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The language of citizen science: short strings and 'we' as a group marker

Research output: Chapter in Book/Report/Conference proceedingChapter (peer-reviewed)peer-review

Citizen Science is a form of science crowdsourcing where members of the public offer their time to help scientists tag, classify and collect data in the field. The concept arguably began when the US Audubon society decided to count birds rather than shoot them as a Christmas day activity in 1900 (Silvertown 2009). Over the last eight years Zooniverse.org has grown to be the world's largest online platform offering volunteers the opportunity to classify galaxies based on NASA images, work with camera traps in the Serengeti, and monitor penguins in the wild.

In this chapter, I introduce the discourse of citizen science discussion forums and ask what role short strings of words such as that we are and we are in play in terms of group identity. I compare the linguistic culture of Zooniverse forums to that of a popular blog - ScienceBlogs. The corpus analysis software WordSmith Tools (Scott 2012) is used to focus on strings containing the word we and the data is tagged according to the referent of we in each line such as we meaning human, the scientific community or a particular team of researchers.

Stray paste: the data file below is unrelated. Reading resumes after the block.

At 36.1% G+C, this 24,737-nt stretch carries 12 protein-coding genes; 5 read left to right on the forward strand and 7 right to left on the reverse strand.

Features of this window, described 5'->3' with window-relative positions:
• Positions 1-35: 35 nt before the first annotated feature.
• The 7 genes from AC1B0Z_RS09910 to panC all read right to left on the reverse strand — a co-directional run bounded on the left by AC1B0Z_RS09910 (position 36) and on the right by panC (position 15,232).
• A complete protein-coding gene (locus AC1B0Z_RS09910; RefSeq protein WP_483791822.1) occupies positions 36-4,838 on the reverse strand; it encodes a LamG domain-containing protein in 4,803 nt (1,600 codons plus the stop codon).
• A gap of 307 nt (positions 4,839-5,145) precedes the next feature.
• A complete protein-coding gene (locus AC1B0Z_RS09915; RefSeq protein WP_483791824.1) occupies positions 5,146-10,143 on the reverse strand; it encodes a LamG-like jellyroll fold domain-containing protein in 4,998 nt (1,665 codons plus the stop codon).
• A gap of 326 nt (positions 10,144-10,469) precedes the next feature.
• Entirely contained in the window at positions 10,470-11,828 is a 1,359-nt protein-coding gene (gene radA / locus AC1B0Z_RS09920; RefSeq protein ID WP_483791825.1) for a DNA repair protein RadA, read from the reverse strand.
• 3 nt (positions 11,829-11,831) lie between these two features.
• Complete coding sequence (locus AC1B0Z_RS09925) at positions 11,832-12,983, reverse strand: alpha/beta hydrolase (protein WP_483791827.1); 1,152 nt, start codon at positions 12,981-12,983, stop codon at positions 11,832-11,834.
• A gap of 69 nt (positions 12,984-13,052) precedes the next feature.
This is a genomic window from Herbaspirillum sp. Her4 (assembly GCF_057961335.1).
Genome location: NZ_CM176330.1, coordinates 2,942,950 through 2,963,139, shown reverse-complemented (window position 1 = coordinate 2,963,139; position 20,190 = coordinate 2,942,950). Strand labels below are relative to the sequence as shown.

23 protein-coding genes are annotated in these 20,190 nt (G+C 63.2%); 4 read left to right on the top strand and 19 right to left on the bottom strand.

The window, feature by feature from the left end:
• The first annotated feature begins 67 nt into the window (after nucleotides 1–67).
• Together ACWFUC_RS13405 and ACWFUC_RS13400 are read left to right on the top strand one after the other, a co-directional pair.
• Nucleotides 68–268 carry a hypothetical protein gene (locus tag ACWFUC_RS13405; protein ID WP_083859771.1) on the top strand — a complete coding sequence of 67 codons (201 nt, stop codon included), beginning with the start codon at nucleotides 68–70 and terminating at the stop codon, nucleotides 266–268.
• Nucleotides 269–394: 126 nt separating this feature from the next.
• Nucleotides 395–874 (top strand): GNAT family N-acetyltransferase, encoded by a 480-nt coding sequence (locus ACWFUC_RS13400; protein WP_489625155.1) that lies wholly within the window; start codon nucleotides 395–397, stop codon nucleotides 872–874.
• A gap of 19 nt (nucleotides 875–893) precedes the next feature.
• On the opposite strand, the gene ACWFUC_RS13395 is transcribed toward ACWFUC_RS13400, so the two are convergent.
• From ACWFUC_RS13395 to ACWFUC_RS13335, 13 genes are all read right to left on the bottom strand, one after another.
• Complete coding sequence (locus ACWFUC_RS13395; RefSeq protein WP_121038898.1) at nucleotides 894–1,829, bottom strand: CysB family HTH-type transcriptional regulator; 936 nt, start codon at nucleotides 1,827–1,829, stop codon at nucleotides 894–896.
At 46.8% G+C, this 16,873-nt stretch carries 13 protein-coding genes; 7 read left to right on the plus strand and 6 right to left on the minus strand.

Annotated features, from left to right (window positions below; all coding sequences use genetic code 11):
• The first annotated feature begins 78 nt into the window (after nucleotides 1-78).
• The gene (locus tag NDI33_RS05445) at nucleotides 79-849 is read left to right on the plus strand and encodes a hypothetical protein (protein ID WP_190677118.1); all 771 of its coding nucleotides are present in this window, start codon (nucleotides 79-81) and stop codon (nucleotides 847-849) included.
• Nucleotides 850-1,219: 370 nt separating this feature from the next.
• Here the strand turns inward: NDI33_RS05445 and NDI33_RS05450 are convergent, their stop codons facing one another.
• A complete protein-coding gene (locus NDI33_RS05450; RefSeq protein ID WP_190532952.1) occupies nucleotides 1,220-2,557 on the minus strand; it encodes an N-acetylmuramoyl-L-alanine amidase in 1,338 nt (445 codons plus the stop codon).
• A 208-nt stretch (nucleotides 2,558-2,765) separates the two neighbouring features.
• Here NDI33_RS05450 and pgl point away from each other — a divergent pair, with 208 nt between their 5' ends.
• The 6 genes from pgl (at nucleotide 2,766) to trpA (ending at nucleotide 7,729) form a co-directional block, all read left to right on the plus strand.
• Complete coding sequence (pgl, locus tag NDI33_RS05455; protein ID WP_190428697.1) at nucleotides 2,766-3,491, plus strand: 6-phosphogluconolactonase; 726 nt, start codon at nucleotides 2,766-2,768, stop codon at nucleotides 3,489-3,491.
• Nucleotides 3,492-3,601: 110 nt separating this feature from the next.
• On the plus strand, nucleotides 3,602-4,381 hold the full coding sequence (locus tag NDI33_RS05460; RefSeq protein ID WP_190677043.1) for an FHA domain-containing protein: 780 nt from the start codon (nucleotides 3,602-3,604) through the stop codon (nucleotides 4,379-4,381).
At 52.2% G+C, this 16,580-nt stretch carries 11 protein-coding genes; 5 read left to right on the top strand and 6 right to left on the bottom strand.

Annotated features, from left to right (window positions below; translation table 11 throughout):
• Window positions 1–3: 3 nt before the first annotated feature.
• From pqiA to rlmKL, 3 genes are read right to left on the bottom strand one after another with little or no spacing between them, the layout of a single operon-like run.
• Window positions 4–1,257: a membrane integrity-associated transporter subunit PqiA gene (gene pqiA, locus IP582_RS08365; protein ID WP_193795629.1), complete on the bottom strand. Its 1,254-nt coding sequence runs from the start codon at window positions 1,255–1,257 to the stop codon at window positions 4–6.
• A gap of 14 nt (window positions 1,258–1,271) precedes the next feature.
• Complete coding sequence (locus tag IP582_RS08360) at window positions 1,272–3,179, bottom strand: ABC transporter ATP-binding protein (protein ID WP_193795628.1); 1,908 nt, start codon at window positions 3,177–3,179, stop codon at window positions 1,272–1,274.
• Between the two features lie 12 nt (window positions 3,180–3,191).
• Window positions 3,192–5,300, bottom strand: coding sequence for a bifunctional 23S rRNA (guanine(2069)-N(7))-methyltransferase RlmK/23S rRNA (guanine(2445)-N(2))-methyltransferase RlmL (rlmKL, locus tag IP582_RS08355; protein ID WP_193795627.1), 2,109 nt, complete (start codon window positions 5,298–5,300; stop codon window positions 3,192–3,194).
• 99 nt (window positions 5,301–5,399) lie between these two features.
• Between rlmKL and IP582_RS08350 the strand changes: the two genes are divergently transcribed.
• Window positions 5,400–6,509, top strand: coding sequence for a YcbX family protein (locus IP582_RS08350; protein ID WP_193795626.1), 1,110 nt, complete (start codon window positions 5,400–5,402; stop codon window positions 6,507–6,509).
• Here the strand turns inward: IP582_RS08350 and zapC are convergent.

Analysis shows the tendency for one thread of Zooniverse to focus on its shared membership of the group human rather than split up into smaller groups whereas the results from ScienceBlogs are more consistent with an atmosphere of debate. The posters, for example, use we to identify with sub-groups groups such as USA or Christians. Certain strings also seem to be associated with particular contexts in unexpected ways such as a high frequency of that we are when we refers to all humans; results are discussed in terms of Hoey's Lexical Priming (Hoey 2005) and my previous work on Lexical Selection (Hadikin 2015). Overall, the chapter highlights the need for careful consideration of the context when trying to understand communication in online groups.
Original languageEnglish
Title of host publicationContemporary Media Stylistics
PublisherBloomsbury Publishing Company
Publication statusAccepted for publication - 25 Jan 2019

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